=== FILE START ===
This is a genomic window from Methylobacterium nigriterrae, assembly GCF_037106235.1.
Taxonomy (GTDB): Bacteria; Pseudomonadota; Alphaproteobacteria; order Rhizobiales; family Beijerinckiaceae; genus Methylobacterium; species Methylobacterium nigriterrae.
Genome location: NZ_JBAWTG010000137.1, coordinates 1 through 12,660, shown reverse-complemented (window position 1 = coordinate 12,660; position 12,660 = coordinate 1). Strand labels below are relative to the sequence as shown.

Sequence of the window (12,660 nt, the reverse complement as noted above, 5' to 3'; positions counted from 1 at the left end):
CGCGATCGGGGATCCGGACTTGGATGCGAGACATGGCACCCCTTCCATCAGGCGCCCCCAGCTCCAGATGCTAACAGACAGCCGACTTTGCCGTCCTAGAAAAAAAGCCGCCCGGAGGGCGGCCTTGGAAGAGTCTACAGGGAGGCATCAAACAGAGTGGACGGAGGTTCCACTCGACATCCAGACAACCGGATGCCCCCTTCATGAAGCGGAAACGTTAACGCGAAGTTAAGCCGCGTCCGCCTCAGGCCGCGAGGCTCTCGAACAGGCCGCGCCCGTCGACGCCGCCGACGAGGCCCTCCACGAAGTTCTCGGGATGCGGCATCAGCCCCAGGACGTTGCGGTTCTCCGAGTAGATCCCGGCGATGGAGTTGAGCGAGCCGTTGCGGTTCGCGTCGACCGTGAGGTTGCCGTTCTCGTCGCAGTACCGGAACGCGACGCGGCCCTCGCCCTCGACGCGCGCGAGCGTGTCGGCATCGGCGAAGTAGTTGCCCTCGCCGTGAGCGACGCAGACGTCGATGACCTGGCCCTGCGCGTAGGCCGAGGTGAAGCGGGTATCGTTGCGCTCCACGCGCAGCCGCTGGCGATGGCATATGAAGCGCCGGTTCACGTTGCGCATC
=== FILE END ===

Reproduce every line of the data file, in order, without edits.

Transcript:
This is a genomic window from Methylobacterium nigriterrae, assembly GCF_037106235.1.
Taxonomy (GTDB): Bacteria; Pseudomonadota; Alphaproteobacteria; order Rhizobiales; family Beijerinckiaceae; genus Methylobacterium; species Methylobacterium nigriterrae.
Genome location: NZ_JBAWTG010000137.1, coordinates 1 through 12,660, shown reverse-complemented (window position 1 = coordinate 12,660; position 12,660 = coordinate 1). Strand labels below are relative to the sequence as shown.

Sequence of the window (12,660 nt, the reverse complement as noted above, 5' to 3'; positions counted from 1 at the left end):
CGCGATCGGGGATCCGGACTTGGATGCGAGACATGGCACCCCTTCCATCAGGCGCCCCCAGCTCCAGATGCTAACAGACAGCCGACTTTGCCGTCCTAGAAAAAAAGCCGCCCGGAGGGCGGCCTTGGAAGAGTCTACAGGGAGGCATCAAACAGAGTGGACGGAGGTTCCACTCGACATCCAGACAACCGGATGCCCCCTTCATGAAGCGGAAACGTTAACGCGAAGTTAAGCCGCGTCCGCCTCAGGCCGCGAGGCTCTCGAACAGGCCGCGCCCGTCGACGCCGCCGACGAGGCCCTCCACGAAGTTCTCGGGATGCGGCATCAGCCCCAGGACGTTGCGGTTCTCCGAGTAGATCCCGGCGATGGAGTTGAGCGAGCCGTTGCGGTTCGCGTCGACCGTGAGGTTGCCGTTCTCGTCGCAGTACCGGAACGCGACGCGGCCCTCGCCCTCGACGCGCGCGAGCGTGTCGGCATCGGCGAAGTAGTTGCCCTCGCCGTGAGCGACGCAGACGTCGATGACCTGGCCCTGCGCGTAGGCCGAGGTGAAGCGGGTATCGTTGCGCTCCACGCGCAGCCGCTGGCGATGGCATATGAAGCGCCGGTTCACGTTGCGCATC